Now that we have the map on the page inside a div, we need to make it work properly, and this requires some JavaScript. First, we need to tie into the events that will allow us to control the map’s display. These are the window.load event and the window.resize events:



We use the window.load function, as opposed to document.ready because this will ensure the map image has loaded.

The resizeMap() function has to perform several functions. First, it must scale and position the map appropriately for the screen, and it needs to adjust the locations of the divs we use for the hover popup function. Let’s look at the code:

function resizeMap() {
   var wWin = $j(window).width();
   var hWin = $j(window).height();
   var theImg = $j('img.saffron-map');
   if ( theImg[0] ) {
      var mapCon = $j('div.map-block-content');
      var hImg = theImg.naturalHeight();
      var wImg = theImg.naturalWidth();
      var hCon = mapCon.height();
      var wCon = mapCon.width();
      var wPct = wCon / wImg;
      var hPct = hCon / hImg;
      var pct = (hPct > wPct) ? hPct : wPct;
      var hImgF = hImg * pct;
      var wImgF = wImg * pct;
      var margin = (wCon - wImgF) / 2;
      theImg.css('position', 'fixed' );
      theImg.css('width', Math.round(wImgF) + 'px' );
      theImg.css('height', Math.round(hImgF) + 'px' );
      theImg.css('left', Math.round(margin) + 'px');
      theImg.css('top', '80px');

      $j('.map-marker').each(function() {
            var x_loc = $j(this).attr('data-map-loc-x');
            var y_loc = $j(this).attr('data-map-loc-y');
            $j(this).css( 'left', Math.round((x_loc * pct) + margin - 9) );
            $j(this).css( 'top', Math.round((y_loc * pct) + 80 - 9) );

Okay, so here the rubber meets the road. This JavaScript performs two critical functions. First, it properly positions our map image. Second, it must properly position the divs we use as the hover hot spots on the map.

First, you will see we obtain the size of the browser window. Then we get a reference to the map’s image. We check that it is not null, which would indicate that the map was not there.  Inside the null check is all of the logic. First, we get the dimensions of the image using the naturalWidth() and  naturalHeight() functions. NOTE that these functions are not universally available in every browser. For this reason, we add in Jack Moore’s very nice JQuery plugin that ensures they are there. Then we get the container for the image and get it’s dimensions. With the dimensions of the image and it’s container, we compute the scale of the image both horizontally (hPct) and vertically (hPct). We choose the greater of the two scales (into pct), as we want the image to fill the container. With this scale, determine the size we want to display the image (hImgF and wImgF) by multiplying the original image dimensions by the scale. Finally, we determine the margin of the newly sized image to properly center it horizontally in the space.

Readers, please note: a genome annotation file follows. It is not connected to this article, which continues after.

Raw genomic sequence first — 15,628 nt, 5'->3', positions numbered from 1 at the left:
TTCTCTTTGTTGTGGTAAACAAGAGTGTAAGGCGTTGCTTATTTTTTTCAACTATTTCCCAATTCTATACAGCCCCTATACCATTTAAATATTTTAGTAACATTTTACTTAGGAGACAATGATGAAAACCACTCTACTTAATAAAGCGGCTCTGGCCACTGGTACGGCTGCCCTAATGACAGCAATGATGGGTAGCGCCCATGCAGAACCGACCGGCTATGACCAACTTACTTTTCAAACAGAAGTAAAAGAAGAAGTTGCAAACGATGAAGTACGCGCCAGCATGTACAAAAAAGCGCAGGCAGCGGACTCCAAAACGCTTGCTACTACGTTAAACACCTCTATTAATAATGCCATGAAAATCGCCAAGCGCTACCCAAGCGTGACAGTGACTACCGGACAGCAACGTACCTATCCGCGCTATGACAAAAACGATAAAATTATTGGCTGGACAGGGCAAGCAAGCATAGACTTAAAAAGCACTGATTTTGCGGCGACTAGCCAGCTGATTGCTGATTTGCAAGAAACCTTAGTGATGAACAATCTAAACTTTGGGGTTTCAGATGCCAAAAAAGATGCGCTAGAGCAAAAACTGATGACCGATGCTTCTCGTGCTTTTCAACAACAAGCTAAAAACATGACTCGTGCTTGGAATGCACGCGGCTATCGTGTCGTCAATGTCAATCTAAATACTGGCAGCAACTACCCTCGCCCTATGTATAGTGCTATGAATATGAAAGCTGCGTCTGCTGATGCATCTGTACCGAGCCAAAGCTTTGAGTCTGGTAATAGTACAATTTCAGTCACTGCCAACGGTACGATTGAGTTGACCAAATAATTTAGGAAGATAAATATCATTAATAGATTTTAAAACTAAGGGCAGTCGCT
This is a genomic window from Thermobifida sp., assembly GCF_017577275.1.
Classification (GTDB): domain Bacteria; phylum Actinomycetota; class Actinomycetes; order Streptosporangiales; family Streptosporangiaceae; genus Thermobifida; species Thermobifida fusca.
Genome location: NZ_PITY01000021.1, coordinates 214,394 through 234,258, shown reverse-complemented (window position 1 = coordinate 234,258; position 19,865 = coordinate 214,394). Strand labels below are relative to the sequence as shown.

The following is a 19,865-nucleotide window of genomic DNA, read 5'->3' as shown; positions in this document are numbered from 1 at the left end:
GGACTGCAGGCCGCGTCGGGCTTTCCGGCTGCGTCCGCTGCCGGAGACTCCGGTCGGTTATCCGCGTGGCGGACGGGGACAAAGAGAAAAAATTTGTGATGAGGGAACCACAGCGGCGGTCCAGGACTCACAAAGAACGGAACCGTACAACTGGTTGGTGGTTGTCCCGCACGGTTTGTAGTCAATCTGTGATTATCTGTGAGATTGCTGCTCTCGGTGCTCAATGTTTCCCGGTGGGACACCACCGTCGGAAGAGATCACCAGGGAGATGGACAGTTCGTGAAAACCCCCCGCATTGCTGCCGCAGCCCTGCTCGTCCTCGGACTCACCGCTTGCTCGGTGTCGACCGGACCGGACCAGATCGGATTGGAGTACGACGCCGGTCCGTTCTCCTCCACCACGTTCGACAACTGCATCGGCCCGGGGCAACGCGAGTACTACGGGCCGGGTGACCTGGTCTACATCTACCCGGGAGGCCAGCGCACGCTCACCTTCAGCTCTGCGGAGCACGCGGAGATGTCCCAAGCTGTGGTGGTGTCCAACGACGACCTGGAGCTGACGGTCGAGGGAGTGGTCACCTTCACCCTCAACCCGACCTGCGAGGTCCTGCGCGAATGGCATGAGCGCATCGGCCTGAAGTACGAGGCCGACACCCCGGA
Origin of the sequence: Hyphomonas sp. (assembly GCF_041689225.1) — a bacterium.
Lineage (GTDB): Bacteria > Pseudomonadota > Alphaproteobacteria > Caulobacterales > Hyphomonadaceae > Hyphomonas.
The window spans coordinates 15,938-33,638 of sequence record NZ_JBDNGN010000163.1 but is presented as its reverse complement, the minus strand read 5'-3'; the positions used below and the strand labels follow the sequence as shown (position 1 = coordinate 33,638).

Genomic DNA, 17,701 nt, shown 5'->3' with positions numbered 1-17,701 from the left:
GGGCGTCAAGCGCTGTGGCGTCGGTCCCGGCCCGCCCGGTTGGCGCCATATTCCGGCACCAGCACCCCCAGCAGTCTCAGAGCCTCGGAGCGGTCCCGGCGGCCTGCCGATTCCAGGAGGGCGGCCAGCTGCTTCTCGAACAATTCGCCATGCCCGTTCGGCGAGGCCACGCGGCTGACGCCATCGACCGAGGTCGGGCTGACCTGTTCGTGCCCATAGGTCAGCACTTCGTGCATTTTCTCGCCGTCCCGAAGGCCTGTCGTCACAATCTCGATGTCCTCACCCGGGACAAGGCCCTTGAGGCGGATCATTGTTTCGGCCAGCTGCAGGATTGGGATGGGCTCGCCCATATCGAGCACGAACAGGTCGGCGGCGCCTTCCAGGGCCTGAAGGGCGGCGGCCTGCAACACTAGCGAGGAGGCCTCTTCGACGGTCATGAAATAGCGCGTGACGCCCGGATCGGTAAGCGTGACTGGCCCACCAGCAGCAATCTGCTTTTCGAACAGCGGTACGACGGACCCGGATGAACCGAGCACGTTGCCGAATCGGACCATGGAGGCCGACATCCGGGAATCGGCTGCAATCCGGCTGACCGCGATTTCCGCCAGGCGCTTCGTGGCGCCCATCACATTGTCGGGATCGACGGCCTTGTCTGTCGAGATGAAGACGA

With those values computed, we use jQuery to set the position, width, height, left, and top attributes of the img element.

Now that the image is properly placed on the screen, we need to reposition the hot spot hover divs, otherwise they are not going to be in the correct locations with the rescaled and repositioned map image. To do this, we use jQuery’s each function to loop over the map-marker divs. As we loop over each div, we need to set it’s top and left attributes.

But how do we know where they go on the map?!

This is where the data-map-loc-x and data-map-loc-y attributes come in. Remember that these were set with values coming from custom fields in the WordPress backend. They are the X and Y center location of the hot spot in the map’s original dimensions. That being the case, all we need to do here is scale and reposition them based on the calculations we made to position to map image. The “– 9” that you see in that calculation is compensating for the fact that the hot spot div is 18 pixels square, and we want it centered over the hot spot’s location.

Finally, let’s take a quick look at the WordPress backend. We have defined a WordPress Page for the URL being displayed, and we use the featured image of that page to provide us the map image. We then define a custom post template for the client to define the hot spot location on the map, as well as provide the elements of the informative popup. These are the posts we are referring to in the foreach loop in our PHP code. With the custom post template defined, we use Advanced Custom Fields to define the X and Y position for the hot spot. Here is how the template looks for the client on the backend:


Since the client did not request that the number of hot spots be extendable, we did not move the hot spot icon into the hot spot div, but this would have been very easy to do. Just make the hot spot image the background image of the hot spot div, and retrieve it from the featured image of the post. In our case, the hot spot image is actually part of the map image. Either way, the post here uses the title for the title of the popup, the content for the content of the popup, and provides two custom fields to provide links to Google Maps and to Wikipedia in the popup. The X Location and Y Location fields are what the client uses to position the hot spot over the map.

We hope to package this up into a simple WordPress plugin in the near future. It will add the ability to put the hot spot’s tag image into the custom post, making it fully customizable.

We hope this will help others who have similar project requirements.